We do not find the word "claim" to be ambiguous. Endorsement 4 is a short, three paragraph statement about the deductible. "Claim" is used four times in the three paragraphs. Two of those references are to "claim or suit." The juxtaposition of the words "claim" and "suit" makes it clear that in those two instances "claim" means a claim against Combined Communications, the insured, by an injured third party. It is true that the other two "claims," if read in isolation, might mean either a claim by the insured against the insurer, or a claim against the insured by an injured third party. This is the way the district court must have read the word, and thus found ambiguity. It strains the contract, however, to characterize the latter two references to "claim" as ambiguous. In such a short paragraph, one would not expect the same word to have two different meanings. This is particularly true given that "claim" is not used anywhere in the policy as a claim by the insured against the insurer.


Combined Communications argued that "claim" in paragraph one of Endorsement 4 was ambiguous because "sums" referred to "claims by third parties against the insured." Therefore, Combined Communications reasons, "claim" must mean something other than a claim by a third party against the insured. This argument is not convincing. The contract requires that Seaboard provide defense expenses. "Sums" obviously refers not just to the damages paid by the company to third parties, but to the defense costs as well.

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As was said in Harbor Ins. Co. v. United Services Auto. Ass'n, supra, 559 P.2d at 181, this policy is less than a model of clarity. Nevertheless, the provisions in question adequately express the parties' intent. No real ambiguity exists in this contract. It distorts the contract and bends the law to suggest that the same word is used differently within a sentence, let alone within the same paragraph.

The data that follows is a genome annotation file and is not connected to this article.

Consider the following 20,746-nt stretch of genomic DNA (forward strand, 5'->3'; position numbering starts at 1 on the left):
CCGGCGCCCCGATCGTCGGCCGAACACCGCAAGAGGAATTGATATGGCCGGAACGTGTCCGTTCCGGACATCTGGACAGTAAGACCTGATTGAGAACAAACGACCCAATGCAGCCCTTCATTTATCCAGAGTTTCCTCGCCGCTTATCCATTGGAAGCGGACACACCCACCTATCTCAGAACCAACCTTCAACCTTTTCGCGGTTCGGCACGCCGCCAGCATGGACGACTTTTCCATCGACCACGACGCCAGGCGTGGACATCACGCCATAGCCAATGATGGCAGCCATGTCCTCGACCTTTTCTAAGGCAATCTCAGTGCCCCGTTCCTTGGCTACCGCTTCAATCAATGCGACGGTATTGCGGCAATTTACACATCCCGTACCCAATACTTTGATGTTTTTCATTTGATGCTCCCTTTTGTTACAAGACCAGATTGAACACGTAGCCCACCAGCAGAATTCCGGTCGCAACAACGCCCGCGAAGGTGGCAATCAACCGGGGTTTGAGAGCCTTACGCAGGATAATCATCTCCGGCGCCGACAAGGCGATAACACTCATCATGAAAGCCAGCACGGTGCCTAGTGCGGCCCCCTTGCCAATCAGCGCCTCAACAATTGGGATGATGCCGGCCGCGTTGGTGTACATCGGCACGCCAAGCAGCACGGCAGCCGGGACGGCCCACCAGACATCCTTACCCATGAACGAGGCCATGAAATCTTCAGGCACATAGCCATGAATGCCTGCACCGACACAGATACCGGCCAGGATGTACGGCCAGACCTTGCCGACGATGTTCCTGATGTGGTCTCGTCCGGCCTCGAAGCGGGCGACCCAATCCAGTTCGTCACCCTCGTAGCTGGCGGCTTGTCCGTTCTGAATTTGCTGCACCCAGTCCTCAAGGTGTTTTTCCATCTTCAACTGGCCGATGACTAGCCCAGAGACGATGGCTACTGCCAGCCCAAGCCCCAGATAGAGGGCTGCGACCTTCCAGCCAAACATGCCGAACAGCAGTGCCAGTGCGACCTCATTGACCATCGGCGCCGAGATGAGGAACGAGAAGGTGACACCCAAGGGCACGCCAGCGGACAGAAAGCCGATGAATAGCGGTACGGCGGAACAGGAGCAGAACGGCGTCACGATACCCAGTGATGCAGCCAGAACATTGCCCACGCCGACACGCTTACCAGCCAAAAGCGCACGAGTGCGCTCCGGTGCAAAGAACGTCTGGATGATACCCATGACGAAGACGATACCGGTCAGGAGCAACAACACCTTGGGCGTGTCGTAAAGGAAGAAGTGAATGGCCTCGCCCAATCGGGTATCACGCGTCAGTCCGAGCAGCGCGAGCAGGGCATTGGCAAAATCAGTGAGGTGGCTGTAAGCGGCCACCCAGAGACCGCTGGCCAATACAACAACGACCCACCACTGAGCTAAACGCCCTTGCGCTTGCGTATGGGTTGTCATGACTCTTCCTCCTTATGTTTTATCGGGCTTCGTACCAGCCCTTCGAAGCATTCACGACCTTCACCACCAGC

Combined Communications argues that it is unreasonable to have a million dollar aggregate limit on liability for all claims arising out of the same offending material while allowing a $5,000 deductible for each claim. Because the provision is not ambiguous, however, the insured cannot complain that the contract was not what it intended or expected to get. Parks v. American Casualty Co. of Reading, Pa., supra, 572 P.2d at 803. Accordingly, the district court judgment interpreting the deductible clause is reversed.


Because we reverse the judgment for the plaintiff, we do not reach the questions raised on the cross-appeal.


The Honorable Thomas J. Murphy, Senior United States District Judge for the Southern District of New York, sitting by designation


Jurisdiction for this declaratory judgment action is based upon diversity of citizenship and an amount in controversy exceeding $10,000. 28 U.S.C. § 1332. Affidavits made a part of the record indicate that Seaboard Surety Co. has incurred defense costs in three suits in excess of $25,000. Combined Communications has been billed for those costs, pursuant to Seaboard's understanding that Combined is liable for a $5,000 deductible for each plaintiff who sues. Combined has refused to pay more than a $5,000 per suit deductible ($15,000 for the three suits). Therefore, a justiciable controversy in excess of $10,000 exists. See Aetna Life Ins. Co. v. Haworth, 300 U.S. 227, 242, 57 S.Ct. 461, 81 L.Ed. 617 (1937)


"In consideration of the premium charged for the attached policy, it is hereby understood and agreed as follows:

"(1) $5,000.00, for each claim shall be deducted from the total amount of all sums which the Company agrees to pay on account of indemnity and services under Insuring Agreements 1 and 2 of the policy.

"(2) The terms of the policy, including those with respect to notices, Insured's cooperation and the Company's right to investigate, negotiate and settle any claim or suit, apply irrespective of the application of the deductible amount.

"(3) The Company may incur expense and may pay any part or all of the deductible amount to effect settlement of any claim or suit and, upon notification of the action taken, the Insured shall promptly reimburse the Company for its loss and expense payments up to the full amount of the deductible on each claim."